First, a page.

Marvel’s 2010 crossover storyline Fall of the Hulks, which occurs sort of concurrently with the events of the Siege storyline, details among other things the plot of a cabal of evil, brainy superheroes to kidnap the world’s eight smartest people. The Intelligencia [sic], as they call themselves, arouse the ire of various Hulks in the process, leading to all sorts of hijinks and craziness, as well as the World War Hulk story and its two issue miniseries, Hulked Out Heroes.
Try not to imagine the kind of mindboggling destruction that an entity equal parts Hulk and Deadpool would wreak. Instead, let’s go back and talk about the fact that Marvel has offered up a list of its terrestrial supergeniuses. This is great! I really want to know who the smartest people on Earth-616 are, don’t you? Let’s take a look at who was worth capturing (in no particular order):
- Reed Richards (Mr. Fantastic)
- Victor von Doom (Doctor Doom)
- Hank Pym (Antman/Goliath)
- Bruce Banner (The Hulk)
- T’Challa (The Black Panther)
- Tony Stark (Iron Man)
- Amadeus Cho
- Hank McCoy (Beast)
To give you an idea of the level of intelligence we’re talking about, Amadeus Cho, wunderkind that he is, thinks of himself as the seventh most intelligent person in the world. Amadeus is a good baseline, because he has lots of references. Reed Richards agrees that he is the seventh smartest person in the world. The goddess Athena goes so far as to say that he is smarter than “99.999999993%” of the planet, specifically referring to the ability to recognize and use patterns. So, we’re talking about IQ-style intelligence. While we’re at it, it’s worth noting that Hercules believes that Cho is smarter than Athena herself, and Hephaestus, the inventor of the gods, believes that Cho is more intelligent than he is.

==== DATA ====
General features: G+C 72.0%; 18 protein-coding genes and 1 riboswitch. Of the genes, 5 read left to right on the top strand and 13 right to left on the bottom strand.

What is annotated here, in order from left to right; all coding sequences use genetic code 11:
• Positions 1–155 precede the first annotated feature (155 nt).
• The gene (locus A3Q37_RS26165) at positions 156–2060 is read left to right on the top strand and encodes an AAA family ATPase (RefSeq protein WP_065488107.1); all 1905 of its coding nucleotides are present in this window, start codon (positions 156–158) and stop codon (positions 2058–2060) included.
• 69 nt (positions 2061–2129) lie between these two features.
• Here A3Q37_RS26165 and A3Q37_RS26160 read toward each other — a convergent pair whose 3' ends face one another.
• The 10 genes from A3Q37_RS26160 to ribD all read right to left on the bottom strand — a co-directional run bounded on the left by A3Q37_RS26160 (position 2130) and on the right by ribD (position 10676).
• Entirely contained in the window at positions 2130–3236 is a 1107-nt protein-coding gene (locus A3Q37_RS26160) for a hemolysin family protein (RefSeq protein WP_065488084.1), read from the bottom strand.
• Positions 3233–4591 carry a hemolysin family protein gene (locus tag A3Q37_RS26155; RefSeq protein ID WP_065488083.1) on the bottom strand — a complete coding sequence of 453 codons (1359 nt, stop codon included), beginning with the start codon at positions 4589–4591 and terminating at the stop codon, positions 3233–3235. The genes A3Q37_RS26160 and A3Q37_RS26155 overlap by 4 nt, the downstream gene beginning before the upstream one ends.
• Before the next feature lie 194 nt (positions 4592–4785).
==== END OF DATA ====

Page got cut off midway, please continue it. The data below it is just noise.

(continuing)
So, this is a list of true intellectual powerhouses. As someone who is concerned with PoC representation in every medium, but especially in comic books, it’s great to see that the list is racially diverse. In addition to Cho, the list features the Black Panther, an African genius who has leveraged the great vibranium reserves of his country, Wakanda, to make it the most technologically advanced nation in the world. That being said, the list is sorely missing any women at all.
Now that’s not to say that there are no brilliant female minds in the Marvel universe. Kitty Pryde is a technological genius and a starship-competent pilot. Emma Frost is possessed of a formidable intelligence, which pairs well with her cunning and devious nature. Ultimate Sue Storm is a biochemistry prodigy from a young age and Janet van Dyne (The Wasp) is a brilliant polymath who counts deduction, combat strategy, and fashion design among her many talents.